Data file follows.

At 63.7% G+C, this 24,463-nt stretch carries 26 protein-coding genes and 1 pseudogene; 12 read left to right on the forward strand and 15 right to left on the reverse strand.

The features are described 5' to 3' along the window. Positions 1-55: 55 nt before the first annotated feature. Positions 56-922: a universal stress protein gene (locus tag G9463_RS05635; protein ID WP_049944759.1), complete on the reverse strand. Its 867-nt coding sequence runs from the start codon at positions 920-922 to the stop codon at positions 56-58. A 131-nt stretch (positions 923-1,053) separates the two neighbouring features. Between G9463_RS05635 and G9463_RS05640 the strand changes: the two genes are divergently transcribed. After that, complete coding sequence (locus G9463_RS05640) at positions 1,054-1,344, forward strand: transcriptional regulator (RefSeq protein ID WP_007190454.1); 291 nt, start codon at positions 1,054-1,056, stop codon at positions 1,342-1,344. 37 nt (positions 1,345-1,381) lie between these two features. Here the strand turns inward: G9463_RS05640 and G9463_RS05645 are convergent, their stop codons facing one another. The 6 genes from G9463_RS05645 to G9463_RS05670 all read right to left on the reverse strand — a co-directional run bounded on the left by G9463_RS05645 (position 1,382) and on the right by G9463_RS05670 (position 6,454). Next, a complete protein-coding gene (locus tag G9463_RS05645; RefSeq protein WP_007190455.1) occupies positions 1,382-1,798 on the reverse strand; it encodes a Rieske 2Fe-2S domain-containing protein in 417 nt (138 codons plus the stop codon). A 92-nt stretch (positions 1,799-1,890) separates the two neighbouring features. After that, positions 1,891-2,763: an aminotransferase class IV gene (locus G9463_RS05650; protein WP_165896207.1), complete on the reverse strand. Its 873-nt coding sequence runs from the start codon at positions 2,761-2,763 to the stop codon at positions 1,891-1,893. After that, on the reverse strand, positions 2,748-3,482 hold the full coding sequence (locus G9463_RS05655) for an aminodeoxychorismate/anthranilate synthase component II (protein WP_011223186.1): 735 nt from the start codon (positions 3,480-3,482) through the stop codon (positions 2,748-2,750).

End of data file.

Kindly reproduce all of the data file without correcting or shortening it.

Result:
At 63.7% G+C, this 24,463-nt stretch carries 26 protein-coding genes and 1 pseudogene; 12 read left to right on the forward strand and 15 right to left on the reverse strand.

The features are described 5' to 3' along the window. Positions 1-55: 55 nt before the first annotated feature. Positions 56-922: a universal stress protein gene (locus tag G9463_RS05635; protein ID WP_049944759.1), complete on the reverse strand. Its 867-nt coding sequence runs from the start codon at positions 920-922 to the stop codon at positions 56-58. A 131-nt stretch (positions 923-1,053) separates the two neighbouring features. Between G9463_RS05635 and G9463_RS05640 the strand changes: the two genes are divergently transcribed. After that, complete coding sequence (locus G9463_RS05640) at positions 1,054-1,344, forward strand: transcriptional regulator (RefSeq protein ID WP_007190454.1); 291 nt, start codon at positions 1,054-1,056, stop codon at positions 1,342-1,344. 37 nt (positions 1,345-1,381) lie between these two features. Here the strand turns inward: G9463_RS05640 and G9463_RS05645 are convergent, their stop codons facing one another. The 6 genes from G9463_RS05645 to G9463_RS05670 all read right to left on the reverse strand — a co-directional run bounded on the left by G9463_RS05645 (position 1,382) and on the right by G9463_RS05670 (position 6,454). Next, a complete protein-coding gene (locus tag G9463_RS05645; RefSeq protein WP_007190455.1) occupies positions 1,382-1,798 on the reverse strand; it encodes a Rieske 2Fe-2S domain-containing protein in 417 nt (138 codons plus the stop codon). A 92-nt stretch (positions 1,799-1,890) separates the two neighbouring features. After that, positions 1,891-2,763: an aminotransferase class IV gene (locus G9463_RS05650; protein WP_165896207.1), complete on the reverse strand. Its 873-nt coding sequence runs from the start codon at positions 2,761-2,763 to the stop codon at positions 1,891-1,893. After that, on the reverse strand, positions 2,748-3,482 hold the full coding sequence (locus G9463_RS05655) for an aminodeoxychorismate/anthranilate synthase component II (protein WP_011223186.1): 735 nt from the start codon (positions 3,480-3,482) through the stop codon (positions 2,748-2,750).